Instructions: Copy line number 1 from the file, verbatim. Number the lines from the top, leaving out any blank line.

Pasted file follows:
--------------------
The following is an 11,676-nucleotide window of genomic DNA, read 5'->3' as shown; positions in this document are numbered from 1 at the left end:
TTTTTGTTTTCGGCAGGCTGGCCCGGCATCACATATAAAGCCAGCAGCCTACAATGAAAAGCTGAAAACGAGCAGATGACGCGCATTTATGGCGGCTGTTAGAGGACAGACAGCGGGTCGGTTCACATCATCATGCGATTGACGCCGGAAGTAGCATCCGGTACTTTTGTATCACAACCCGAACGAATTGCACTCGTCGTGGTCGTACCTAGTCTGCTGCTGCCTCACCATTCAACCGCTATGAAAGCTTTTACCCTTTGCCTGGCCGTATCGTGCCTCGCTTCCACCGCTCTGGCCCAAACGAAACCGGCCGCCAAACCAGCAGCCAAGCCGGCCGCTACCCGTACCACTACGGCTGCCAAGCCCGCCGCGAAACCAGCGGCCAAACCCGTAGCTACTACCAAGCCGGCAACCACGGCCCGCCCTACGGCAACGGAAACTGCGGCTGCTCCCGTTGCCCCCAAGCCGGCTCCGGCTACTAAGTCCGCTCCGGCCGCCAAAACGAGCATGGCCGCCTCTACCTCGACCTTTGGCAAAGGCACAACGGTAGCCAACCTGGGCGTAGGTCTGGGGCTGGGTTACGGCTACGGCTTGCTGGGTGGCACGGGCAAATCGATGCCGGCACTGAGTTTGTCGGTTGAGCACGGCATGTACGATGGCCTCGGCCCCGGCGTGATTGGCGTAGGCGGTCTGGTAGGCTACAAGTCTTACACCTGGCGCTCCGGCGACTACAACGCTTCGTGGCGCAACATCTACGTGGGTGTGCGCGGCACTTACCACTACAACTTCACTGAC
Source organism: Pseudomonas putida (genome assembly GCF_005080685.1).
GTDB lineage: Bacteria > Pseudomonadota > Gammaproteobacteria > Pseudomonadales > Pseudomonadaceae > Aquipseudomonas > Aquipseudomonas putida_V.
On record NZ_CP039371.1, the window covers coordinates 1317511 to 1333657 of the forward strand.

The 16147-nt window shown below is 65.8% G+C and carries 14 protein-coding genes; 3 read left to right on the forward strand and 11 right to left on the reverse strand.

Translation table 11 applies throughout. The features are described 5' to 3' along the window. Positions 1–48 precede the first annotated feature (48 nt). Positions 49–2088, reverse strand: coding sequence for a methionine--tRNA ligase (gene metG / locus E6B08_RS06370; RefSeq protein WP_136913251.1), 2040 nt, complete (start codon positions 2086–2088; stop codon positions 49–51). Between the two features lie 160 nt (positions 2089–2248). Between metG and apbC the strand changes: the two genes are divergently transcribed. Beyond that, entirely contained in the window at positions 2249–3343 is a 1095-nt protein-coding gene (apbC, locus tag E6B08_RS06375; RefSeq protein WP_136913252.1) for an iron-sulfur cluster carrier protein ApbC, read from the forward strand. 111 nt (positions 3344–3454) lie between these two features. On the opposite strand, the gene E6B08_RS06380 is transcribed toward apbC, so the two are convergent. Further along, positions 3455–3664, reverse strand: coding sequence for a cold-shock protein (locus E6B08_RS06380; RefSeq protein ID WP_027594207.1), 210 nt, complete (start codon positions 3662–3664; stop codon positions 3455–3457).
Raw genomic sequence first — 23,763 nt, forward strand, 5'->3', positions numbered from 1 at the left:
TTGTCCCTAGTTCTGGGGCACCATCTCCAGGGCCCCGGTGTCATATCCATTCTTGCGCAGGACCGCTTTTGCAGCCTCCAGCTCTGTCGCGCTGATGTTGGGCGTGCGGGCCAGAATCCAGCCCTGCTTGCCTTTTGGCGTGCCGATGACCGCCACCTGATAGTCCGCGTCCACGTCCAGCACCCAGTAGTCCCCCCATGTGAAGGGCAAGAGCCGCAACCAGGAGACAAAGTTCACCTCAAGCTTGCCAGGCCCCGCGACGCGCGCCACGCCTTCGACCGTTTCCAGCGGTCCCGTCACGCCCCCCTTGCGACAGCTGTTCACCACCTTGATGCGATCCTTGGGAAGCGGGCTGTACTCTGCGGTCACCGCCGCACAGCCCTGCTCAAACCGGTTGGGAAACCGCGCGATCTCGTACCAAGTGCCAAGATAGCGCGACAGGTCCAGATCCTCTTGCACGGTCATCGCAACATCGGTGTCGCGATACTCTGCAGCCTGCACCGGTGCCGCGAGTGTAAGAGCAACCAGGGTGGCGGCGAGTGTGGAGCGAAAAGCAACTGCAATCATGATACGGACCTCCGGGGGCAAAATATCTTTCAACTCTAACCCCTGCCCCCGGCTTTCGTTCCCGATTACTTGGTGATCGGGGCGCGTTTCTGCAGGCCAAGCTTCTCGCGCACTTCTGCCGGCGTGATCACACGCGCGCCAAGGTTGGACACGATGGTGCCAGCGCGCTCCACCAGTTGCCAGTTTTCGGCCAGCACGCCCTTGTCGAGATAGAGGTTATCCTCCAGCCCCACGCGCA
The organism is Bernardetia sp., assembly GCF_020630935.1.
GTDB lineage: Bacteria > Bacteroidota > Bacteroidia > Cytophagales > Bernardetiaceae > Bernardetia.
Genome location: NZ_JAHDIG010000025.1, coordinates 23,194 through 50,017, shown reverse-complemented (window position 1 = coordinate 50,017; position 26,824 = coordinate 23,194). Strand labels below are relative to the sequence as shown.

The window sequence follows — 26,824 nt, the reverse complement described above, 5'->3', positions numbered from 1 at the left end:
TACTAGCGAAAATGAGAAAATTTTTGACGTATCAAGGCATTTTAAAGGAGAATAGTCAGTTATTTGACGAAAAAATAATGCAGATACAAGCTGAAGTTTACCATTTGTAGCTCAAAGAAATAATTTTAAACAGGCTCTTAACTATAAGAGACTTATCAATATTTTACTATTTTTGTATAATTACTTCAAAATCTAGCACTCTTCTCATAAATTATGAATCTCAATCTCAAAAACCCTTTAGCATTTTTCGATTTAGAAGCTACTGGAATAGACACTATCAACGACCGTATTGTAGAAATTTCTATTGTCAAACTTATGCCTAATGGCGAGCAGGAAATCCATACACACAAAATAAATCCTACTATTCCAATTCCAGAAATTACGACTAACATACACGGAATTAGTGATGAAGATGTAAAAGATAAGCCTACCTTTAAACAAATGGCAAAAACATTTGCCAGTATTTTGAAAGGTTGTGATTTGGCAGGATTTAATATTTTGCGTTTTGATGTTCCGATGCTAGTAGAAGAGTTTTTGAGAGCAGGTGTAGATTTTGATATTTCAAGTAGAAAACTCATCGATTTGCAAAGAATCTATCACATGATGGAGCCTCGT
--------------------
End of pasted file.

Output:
The following is an 11,676-nucleotide window of genomic DNA, read 5'->3' as shown; positions in this document are numbered from 1 at the left end: